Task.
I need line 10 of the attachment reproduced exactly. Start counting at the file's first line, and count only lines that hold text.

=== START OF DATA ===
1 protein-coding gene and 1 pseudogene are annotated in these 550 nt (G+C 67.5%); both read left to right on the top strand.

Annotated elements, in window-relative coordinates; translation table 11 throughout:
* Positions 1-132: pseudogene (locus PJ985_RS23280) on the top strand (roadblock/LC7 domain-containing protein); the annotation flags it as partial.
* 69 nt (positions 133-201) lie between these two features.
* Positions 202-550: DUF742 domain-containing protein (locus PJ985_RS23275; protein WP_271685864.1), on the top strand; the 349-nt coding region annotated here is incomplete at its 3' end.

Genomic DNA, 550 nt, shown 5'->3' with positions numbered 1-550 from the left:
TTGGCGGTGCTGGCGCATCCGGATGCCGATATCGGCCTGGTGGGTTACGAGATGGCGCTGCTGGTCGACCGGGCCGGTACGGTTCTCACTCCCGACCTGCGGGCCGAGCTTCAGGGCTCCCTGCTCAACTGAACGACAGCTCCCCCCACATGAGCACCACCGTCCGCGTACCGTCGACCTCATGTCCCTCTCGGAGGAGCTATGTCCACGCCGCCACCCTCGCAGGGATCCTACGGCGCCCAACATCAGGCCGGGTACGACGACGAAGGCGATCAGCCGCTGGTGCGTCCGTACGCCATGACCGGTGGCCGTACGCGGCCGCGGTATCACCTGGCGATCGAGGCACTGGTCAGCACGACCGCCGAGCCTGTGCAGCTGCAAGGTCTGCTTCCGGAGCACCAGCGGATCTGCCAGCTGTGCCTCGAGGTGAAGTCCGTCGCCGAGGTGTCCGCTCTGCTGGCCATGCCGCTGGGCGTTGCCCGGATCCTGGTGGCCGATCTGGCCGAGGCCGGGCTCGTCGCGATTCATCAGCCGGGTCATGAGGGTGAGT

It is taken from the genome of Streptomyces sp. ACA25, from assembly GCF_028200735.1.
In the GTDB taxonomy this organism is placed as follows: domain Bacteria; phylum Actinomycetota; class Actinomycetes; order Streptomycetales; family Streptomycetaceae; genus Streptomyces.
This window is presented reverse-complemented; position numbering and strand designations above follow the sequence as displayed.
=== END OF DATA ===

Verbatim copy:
This window is presented reverse-complemented; position numbering and strand designations above follow the sequence as displayed.